In the final hours, not being able to move very fast, I made it my mission to try to encourage my teammates. I tried to be sure I was running whenever I saw Mike coming up to me, because I felt bad and I didn't want to discourage him. I was also doing what I could to get position updates from Mike Spinnler and relay them to team members. In particular, he told me that the men's team was still in gold position, but the German team was closing in, so I tried to encourage Harvey and Joe. Mike was still flying and I wouldn't be able to get out more than a few words before he was gone anyway! I was told that Connie was a lock for third place, and possibly second, and the women's team was running away with the gold medal! I was hoping Connie would also get the women's American record, given her history with the chase and knowing how much she wanted it.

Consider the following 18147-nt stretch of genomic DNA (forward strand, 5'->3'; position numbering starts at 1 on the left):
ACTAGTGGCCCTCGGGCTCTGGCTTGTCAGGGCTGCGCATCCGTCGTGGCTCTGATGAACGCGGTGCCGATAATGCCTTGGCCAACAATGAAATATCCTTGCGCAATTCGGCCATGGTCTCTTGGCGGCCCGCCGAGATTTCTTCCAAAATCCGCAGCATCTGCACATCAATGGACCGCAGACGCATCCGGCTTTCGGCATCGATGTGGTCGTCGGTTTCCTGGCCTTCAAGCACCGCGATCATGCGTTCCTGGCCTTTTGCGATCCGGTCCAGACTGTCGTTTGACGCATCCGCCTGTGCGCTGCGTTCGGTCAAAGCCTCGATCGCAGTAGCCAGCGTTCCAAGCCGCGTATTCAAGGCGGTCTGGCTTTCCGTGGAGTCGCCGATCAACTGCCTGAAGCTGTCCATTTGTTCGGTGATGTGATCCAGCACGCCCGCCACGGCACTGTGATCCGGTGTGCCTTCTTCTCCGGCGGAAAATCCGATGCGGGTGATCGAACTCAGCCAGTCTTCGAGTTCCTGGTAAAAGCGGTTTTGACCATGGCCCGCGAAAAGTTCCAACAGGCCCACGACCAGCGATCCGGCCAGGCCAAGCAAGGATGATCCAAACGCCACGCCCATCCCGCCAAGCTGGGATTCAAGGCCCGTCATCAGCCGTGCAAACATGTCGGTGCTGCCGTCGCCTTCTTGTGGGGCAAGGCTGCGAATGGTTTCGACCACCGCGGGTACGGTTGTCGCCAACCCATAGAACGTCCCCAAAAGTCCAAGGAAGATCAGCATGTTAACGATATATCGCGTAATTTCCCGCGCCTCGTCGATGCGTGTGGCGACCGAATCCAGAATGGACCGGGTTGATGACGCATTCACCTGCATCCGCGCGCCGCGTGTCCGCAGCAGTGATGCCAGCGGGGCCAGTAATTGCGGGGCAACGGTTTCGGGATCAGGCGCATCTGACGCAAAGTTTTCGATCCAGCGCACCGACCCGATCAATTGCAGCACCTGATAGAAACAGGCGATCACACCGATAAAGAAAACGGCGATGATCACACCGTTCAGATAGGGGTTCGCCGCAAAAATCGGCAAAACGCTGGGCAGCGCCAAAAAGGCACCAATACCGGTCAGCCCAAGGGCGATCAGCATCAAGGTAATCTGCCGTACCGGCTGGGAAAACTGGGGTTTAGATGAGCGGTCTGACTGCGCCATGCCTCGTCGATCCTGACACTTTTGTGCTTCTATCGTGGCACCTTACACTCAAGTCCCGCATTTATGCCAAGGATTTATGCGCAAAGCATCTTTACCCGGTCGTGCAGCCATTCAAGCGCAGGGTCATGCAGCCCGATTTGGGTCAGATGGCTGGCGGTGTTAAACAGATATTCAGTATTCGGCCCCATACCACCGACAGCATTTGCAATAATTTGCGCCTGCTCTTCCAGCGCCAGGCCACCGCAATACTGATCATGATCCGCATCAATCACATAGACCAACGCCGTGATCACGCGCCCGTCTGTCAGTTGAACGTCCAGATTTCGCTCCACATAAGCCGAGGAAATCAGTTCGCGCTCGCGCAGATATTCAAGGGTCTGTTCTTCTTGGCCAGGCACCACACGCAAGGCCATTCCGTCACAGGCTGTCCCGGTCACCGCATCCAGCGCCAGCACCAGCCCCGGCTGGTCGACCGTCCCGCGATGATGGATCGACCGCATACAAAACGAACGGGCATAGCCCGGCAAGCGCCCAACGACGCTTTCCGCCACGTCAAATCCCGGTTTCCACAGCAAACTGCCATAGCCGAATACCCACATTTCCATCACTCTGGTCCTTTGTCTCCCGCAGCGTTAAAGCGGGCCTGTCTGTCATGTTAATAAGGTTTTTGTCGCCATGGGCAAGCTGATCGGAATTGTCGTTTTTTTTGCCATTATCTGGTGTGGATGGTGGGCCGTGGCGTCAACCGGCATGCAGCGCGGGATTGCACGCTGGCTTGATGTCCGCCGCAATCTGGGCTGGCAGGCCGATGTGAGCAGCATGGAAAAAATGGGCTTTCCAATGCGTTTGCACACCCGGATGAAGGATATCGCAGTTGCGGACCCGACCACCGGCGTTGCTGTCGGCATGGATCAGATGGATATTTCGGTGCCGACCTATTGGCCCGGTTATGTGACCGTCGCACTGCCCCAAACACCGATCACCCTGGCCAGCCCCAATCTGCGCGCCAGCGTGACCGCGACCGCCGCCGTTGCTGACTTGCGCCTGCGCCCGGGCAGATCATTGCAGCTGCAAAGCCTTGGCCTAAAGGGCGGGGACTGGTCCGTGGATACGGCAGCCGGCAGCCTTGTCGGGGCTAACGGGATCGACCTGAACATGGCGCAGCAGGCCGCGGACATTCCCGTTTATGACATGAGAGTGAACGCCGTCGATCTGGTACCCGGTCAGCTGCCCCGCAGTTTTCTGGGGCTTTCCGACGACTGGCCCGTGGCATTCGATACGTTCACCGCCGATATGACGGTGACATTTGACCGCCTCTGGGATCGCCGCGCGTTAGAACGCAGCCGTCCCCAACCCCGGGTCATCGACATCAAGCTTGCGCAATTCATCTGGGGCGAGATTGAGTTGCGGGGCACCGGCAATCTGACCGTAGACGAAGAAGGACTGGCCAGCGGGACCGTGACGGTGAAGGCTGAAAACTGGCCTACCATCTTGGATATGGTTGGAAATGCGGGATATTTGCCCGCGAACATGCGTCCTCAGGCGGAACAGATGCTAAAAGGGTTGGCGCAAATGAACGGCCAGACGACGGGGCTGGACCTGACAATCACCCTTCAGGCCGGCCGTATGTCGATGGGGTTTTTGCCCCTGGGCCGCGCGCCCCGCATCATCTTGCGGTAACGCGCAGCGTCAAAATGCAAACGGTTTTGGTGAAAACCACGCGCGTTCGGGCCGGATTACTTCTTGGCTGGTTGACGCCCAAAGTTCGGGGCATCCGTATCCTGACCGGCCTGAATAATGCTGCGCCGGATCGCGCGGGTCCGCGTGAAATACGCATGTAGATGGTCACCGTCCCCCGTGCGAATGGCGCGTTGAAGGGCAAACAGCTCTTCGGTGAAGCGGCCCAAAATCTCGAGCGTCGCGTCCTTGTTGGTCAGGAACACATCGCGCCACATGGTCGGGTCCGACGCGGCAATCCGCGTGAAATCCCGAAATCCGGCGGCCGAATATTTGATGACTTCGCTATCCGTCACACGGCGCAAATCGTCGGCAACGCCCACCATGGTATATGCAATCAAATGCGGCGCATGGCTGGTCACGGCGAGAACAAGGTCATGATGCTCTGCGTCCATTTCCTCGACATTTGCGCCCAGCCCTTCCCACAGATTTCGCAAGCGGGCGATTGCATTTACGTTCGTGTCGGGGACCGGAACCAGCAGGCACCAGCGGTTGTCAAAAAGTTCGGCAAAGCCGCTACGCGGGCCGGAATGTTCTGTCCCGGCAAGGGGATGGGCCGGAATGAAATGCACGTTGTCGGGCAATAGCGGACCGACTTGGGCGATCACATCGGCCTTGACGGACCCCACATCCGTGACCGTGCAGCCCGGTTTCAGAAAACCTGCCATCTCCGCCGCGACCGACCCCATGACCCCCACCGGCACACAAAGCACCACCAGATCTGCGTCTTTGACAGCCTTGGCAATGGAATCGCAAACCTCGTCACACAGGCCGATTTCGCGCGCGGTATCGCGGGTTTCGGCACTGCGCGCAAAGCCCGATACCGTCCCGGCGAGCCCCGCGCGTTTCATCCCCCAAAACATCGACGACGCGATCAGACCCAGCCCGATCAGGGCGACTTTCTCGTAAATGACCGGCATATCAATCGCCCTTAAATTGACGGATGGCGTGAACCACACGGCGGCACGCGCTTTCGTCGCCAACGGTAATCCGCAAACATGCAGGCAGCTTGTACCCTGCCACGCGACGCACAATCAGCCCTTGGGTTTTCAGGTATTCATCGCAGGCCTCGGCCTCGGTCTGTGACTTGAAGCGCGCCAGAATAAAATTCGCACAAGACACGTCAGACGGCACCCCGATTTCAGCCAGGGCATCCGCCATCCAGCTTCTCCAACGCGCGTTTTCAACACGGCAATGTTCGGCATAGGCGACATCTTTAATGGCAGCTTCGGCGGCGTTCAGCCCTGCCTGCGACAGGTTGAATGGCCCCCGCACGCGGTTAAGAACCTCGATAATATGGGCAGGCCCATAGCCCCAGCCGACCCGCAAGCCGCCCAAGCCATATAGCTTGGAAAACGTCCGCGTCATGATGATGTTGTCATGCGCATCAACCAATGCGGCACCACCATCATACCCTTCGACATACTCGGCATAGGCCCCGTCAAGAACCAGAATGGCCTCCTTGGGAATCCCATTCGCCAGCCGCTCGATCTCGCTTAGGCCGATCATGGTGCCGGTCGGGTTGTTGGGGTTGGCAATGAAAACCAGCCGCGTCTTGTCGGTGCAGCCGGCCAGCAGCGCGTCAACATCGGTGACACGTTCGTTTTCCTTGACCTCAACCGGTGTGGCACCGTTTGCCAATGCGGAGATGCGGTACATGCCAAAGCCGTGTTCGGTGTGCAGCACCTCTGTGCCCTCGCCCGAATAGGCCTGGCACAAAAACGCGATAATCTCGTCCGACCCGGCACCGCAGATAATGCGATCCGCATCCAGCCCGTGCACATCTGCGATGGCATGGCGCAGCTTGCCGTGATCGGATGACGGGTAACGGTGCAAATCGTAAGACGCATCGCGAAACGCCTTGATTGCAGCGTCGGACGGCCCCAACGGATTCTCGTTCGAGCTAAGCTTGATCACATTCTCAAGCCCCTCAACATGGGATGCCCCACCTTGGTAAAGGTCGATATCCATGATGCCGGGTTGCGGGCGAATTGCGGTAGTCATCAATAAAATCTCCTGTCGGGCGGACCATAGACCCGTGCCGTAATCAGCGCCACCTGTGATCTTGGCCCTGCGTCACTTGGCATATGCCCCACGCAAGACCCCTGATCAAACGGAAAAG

One bright side of moving slow was that I was able to meet and talk to some of the other runners from other countries. I had met Sweden's Torill Fonn at several races in the past, and she was on pace for a PR with over 200 km and second Swedish woman. I chatted with runners from Australia, Ireland, Latvia, Estonia, Denmark and Hungary. Akos Konya, a Hungarian formerly living in California and one of the best Badwater runners ever, I think hasn't been running as much lately, but I saw him near the end of the race and despite the Hungarian uniform instead of his usual fiery singlet, his stride was instantly recognizable, and was good to see.